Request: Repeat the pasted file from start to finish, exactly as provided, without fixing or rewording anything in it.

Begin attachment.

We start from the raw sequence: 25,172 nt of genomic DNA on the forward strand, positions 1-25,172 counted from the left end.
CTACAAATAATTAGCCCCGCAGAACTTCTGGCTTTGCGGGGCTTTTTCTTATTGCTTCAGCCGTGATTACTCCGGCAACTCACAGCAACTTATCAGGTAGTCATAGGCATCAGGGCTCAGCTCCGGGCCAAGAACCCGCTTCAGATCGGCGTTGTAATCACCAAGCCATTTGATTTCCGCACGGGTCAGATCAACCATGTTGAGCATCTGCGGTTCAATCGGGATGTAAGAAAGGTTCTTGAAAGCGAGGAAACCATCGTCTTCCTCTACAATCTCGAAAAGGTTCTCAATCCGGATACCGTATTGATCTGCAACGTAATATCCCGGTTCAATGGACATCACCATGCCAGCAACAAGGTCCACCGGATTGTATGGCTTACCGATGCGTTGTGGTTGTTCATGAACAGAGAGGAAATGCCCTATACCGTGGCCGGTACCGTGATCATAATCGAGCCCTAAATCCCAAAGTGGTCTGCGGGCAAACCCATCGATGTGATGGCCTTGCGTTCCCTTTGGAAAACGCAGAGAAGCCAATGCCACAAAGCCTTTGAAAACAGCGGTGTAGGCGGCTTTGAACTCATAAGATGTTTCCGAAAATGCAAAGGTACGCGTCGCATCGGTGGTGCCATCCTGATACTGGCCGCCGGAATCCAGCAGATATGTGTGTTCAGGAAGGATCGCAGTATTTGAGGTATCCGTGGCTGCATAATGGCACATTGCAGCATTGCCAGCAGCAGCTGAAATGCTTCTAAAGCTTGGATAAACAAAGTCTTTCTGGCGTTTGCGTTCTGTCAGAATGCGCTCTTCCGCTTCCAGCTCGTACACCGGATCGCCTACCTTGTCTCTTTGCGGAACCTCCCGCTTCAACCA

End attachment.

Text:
We start from the raw sequence: 25,172 nt of genomic DNA on the forward strand, positions 1-25,172 counted from the left end.
CTACAAATAATTAGCCCCGCAGAACTTCTGGCTTTGCGGGGCTTTTTCTTATTGCTTCAGCCGTGATTACTCCGGCAACTCACAGCAACTTATCAGGTAGTCATAGGCATCAGGGCTCAGCTCCGGGCCAAGAACCCGCTTCAGATCGGCGTTGTAATCACCAAGCCATTTGATTTCCGCACGGGTCAGATCAACCATGTTGAGCATCTGCGGTTCAATCGGGATGTAAGAAAGGTTCTTGAAAGCGAGGAAACCATCGTCTTCCTCTACAATCTCGAAAAGGTTCTCAATCCGGATACCGTATTGATCTGCAACGTAATATCCCGGTTCAATGGACATCACCATGCCAGCAACAAGGTCCACCGGATTGTATGGCTTACCGATGCGTTGTGGTTGTTCATGAACAGAGAGGAAATGCCCTATACCGTGGCCGGTACCGTGATCATAATCGAGCCCTAAATCCCAAAGTGGTCTGCGGGCAAACCCATCGATGTGATGGCCTTGCGTTCCCTTTGGAAAACGCAGAGAAGCCAATGCCACAAAGCCTTTGAAAACAGCGGTGTAGGCGGCTTTGAACTCATAAGATGTTTCCGAAAATGCAAAGGTACGCGTCGCATCGGTGGTGCCATCCTGATACTGGCCGCCGGAATCCAGCAGATATGTGTGTTCAGGAAGGATCGCAGTATTTGAGGTATCCGTGGCTGCATAATGGCACATTGCAGCATTGCCAGCAGCAGCTGAAATGCTTCTAAAGCTTGGATAAACAAAGTCTTTCTGGCGTTTGCGTTCTGTCAGAATGCGCTCTTCCGCTTCCAGCTCGTACACCGGATCGCCTACCTTGTCTCTTTGCGGAACCTCCCGCTTCAACCA